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Fears of Russian invasion lead to wind turbine ban in Eastern Finland

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Aerial view of windmills in green summer forest in Finland. Image credit: nblx /

In this week’s Gossage Gossip, our columnist discusses the recent restrictions imposed by the Finnish Ministry of Defence on wind turbine installations along the Russian border.

More wind farms should not be built in Eastern Finland as turbines distract radar operations along the 1,300km land border with Russia, according to an official communique from the Finnish Ministry of Defence. After 103 years of neutrality, Finland has now officially joined NATO in reaction to the Russian invasion of Ukraine.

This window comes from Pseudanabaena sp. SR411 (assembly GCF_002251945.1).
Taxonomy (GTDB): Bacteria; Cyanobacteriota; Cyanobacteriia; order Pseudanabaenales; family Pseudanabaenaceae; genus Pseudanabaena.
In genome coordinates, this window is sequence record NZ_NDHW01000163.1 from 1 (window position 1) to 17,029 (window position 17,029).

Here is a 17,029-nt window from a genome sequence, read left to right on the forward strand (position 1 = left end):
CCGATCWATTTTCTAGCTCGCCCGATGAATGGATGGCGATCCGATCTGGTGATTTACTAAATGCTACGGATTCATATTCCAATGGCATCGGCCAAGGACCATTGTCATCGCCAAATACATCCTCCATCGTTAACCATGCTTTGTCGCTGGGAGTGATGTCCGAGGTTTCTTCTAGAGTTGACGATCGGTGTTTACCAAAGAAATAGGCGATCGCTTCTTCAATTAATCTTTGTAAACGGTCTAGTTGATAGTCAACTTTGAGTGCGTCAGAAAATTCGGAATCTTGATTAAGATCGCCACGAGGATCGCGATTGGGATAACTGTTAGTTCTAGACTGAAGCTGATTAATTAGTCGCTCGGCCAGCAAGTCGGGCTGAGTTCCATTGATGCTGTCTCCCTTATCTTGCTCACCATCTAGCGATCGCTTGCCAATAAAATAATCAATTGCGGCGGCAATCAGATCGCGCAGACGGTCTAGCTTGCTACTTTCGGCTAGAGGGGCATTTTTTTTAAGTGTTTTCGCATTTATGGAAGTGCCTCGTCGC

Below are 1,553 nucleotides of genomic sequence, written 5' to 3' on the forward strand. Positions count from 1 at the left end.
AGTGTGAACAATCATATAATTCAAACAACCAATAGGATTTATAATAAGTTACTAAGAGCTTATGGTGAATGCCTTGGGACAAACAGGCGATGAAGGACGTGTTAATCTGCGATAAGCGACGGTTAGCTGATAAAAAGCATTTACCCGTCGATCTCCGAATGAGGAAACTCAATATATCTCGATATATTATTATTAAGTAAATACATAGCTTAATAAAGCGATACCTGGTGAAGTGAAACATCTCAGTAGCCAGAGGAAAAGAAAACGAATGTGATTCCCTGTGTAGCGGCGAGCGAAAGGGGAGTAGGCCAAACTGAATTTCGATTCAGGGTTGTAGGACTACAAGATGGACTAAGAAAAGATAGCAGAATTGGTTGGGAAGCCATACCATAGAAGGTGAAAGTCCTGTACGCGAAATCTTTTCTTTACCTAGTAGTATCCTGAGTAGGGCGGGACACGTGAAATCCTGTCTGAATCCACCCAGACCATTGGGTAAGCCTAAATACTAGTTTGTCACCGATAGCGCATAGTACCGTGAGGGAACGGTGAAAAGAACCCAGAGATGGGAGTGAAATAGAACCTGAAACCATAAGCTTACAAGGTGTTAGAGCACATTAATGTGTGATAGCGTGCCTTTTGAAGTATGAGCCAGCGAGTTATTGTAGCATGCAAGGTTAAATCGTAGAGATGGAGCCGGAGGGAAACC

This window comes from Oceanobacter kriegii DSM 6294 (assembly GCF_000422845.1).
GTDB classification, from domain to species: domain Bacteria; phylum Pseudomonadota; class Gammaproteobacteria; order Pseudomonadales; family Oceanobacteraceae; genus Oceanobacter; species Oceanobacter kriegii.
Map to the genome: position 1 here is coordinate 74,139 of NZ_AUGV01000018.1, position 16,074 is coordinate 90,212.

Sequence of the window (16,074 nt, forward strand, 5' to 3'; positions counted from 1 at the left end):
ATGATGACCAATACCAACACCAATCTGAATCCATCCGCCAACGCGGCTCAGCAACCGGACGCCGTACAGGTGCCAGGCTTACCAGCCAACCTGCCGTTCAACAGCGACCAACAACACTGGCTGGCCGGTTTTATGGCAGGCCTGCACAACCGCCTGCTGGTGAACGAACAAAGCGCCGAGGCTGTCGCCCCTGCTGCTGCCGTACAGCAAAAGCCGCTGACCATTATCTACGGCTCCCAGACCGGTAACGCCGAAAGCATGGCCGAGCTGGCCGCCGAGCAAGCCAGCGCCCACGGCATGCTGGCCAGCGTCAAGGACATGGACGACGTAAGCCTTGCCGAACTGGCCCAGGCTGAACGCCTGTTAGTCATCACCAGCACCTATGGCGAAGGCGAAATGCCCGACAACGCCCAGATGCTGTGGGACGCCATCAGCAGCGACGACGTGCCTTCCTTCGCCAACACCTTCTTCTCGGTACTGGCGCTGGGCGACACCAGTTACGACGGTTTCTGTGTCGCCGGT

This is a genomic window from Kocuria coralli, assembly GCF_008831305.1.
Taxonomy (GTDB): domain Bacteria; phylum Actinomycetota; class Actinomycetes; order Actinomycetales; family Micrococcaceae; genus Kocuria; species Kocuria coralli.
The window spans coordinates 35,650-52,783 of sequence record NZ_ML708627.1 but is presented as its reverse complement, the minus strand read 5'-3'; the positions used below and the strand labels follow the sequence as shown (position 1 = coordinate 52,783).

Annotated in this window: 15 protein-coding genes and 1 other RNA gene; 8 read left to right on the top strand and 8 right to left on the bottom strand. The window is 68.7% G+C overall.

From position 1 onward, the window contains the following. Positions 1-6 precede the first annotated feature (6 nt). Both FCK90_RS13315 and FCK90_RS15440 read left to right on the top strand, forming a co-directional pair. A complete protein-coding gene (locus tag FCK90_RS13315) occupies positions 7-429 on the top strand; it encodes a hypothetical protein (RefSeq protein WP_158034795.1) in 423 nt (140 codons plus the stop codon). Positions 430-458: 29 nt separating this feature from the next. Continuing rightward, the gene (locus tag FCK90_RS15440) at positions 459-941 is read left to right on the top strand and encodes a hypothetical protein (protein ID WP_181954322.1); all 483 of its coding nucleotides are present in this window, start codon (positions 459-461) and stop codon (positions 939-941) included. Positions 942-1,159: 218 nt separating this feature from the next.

Any further turbines over 50m tall or smaller ones situated close to strategic areas, require a green light from the armed forces. According to the military, the distance between a wind turbine and a radar installation must be at least 40km. Wind farms create shadow zones, interfering with reflections, making regional surveillance more difficult. 

Over the last decade, about 80% of statements given by the army concerning the establishment of wind farms had been positive. This year, most wind farm applications have been firmly rejected. Reconciling Finland’s move towards self-sufficiency in electricity and enhancing green transition while taking security concerns into account has – to put it diplomatically – complicated the situation.

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